This article, a complete guide to visit the Everest North Base Camp, was written by Harley Greenberg, who arrived in China in 2008 as a Peace Corps Volunteer. When not teaching he would always crisscross the country and his first visit to Tibet was in 2009. Today Harley is a manager at WindHorseTour.
The guide will cover the following topics:
- Can you visit Tibet on your own?
- When to visit the Everest.
- How many days do you need to visit Everest Base Camp?
- Should you join a private or a group tour?
- How to get to Mount Everest.
- The most popular route: Lhasa to Kathmandu via Everest Base Camp.
- Food and Guest Houses at Base Camp.
- What to do at Everest Base Camp?
Tibetan prayer wheels for sales in Shigatse
Can you visit Tibet on your own?
No. Sorry, but you cannot go alone. Chinese law is pretty strict about this. The only way to visit the Tibet is to arrange a trip with a licensed travel agency that can provide you the required Tibet Permits.
In particular, a trip to Mount Everest Base Camp requires a TTB Permit (Tibet Tourism Bureau Permit) and a PSB Permit (also called Alien Travel Permit).
The TTB permit is issued by Tibet Tourism Bureau Office in Lhasa before you start your trip. This is often referred to as your “Tibet Entry Permit” and is required to board your train or flight to Tibet.
The PSB Permit or Alien Travel Permit is a special permit for foreign tourists to visit “unopened” areas, such as Mount Everest Region, and can easily be arranged in Shigatse (a town on the half-way between Lhasa and the Everest) by your guide. The process is very quick and it only takes about 1-2 hours, so normally it won’t affect your sightseeing in Shigatse.
Most of this will appear transparent to any traveler, except that when you are getting closer to the mountain there will be a few check points where passports, photos and permits will be checked by local authorities.
The cost of your tour should include all the required travel documents as part of the fee. Notice that when you are applying for your Chinese VISA, it’s better if you DO NOT mention that you are planning to visit Tibet.
A wall of Tibetan prayer flags in the Shigatse open market
When to visit the Everest Base Camp
Everest can be visited all year long but the best time of year is the middle of April to early June and the middle of September to middle of October. Both of these times are most likely to offer you clear skies and an unobstructed view.
Many people are dying to watch the sunrise over Everest but the sun does not rise over the mountain. It does however set and offers a spectacular view.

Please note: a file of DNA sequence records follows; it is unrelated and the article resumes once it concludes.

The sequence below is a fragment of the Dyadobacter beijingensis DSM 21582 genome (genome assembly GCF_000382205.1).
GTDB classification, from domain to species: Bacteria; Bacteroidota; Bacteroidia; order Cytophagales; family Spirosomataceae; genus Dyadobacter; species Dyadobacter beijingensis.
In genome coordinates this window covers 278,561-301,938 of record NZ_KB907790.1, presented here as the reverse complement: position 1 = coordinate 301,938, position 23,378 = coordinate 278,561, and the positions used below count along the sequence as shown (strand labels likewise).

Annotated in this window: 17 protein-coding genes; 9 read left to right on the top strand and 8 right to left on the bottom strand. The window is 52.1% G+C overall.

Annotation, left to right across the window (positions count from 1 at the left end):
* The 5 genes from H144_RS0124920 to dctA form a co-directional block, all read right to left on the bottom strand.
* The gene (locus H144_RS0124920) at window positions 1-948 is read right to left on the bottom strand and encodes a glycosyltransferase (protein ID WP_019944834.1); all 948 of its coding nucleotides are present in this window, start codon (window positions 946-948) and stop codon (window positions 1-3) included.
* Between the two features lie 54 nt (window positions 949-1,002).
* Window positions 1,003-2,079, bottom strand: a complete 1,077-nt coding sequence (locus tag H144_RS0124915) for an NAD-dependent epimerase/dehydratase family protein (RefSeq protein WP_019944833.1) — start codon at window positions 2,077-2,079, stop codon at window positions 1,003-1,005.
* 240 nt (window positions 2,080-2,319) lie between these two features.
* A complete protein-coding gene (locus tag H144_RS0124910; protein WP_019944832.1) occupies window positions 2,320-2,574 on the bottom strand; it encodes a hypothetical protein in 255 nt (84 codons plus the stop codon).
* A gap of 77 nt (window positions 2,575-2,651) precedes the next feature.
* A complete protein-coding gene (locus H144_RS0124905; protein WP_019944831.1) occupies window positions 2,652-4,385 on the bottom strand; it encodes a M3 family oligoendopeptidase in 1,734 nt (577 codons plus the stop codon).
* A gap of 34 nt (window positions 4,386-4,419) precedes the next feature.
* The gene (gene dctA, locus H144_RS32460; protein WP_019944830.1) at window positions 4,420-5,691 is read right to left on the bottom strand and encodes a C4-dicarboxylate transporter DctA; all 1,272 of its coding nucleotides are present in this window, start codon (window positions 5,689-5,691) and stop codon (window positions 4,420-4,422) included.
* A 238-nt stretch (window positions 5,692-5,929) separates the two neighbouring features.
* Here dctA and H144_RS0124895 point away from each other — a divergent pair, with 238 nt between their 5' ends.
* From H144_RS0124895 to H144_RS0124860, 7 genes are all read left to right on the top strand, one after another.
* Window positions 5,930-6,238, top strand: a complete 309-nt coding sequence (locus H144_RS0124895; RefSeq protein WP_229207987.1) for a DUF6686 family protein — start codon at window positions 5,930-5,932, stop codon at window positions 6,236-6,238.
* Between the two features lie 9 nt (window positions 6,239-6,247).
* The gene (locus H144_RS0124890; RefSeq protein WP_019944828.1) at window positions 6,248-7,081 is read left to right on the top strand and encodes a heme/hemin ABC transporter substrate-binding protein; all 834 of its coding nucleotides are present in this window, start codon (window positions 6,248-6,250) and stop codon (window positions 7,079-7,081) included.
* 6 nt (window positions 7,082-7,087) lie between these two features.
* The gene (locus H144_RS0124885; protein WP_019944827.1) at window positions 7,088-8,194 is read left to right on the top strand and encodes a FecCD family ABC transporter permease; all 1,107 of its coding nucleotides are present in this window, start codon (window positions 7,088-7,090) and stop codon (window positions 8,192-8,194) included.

I personally have been there in the morning and evening. No matter the sunrise or not, it is breathtaking to watch the mountain appears from a silhouette outlined by stars to the tallest obstacle before us. However it is cold all year so please dress warmly.
What to bring?
You don’t need any special gear to visit the Everest Base Camp. Just get a good jacket, decent shoes and sunglasses.
How many days are needed to visit the Everest Base Camp?
People ask me all the time “How many days would you recommend for a trip to Everest Base Camp?” to which I will reply that eight days is enough. This includes your arrival and departure days in Lhasa, along with stops at the most popular attractions.
However I recommend that you plan at least ten days. While a two days difference may seem small, it offers a couple of tremendous benefit to you:
- You are traveling at over 3,000 m. (10,000 ft.). Unless you are a marathon runner or conditioned high altitude hiker you are not going to be operating at full steam. A 10 days trip allows for a slower increase in elevation from the 3,650 m. (11,975 ft.) of Lhasa up to the 5,150 m. (16,896 ft.) of the North Base Camp.
- All routes to Everest from Lhasa will travel via the China – Nepal Friendship Highway. With the extra time on the return you can venture through Daktuka cross the Bramaputra River and the Shuege-la Pass at over 5,300 m. (17,389 ft.). This allows for a peaceful drive through a less visited portion of Tibet, which includes several remote valleys that are dotted with traditional Tibetan villages and connected by the scenic grasslands.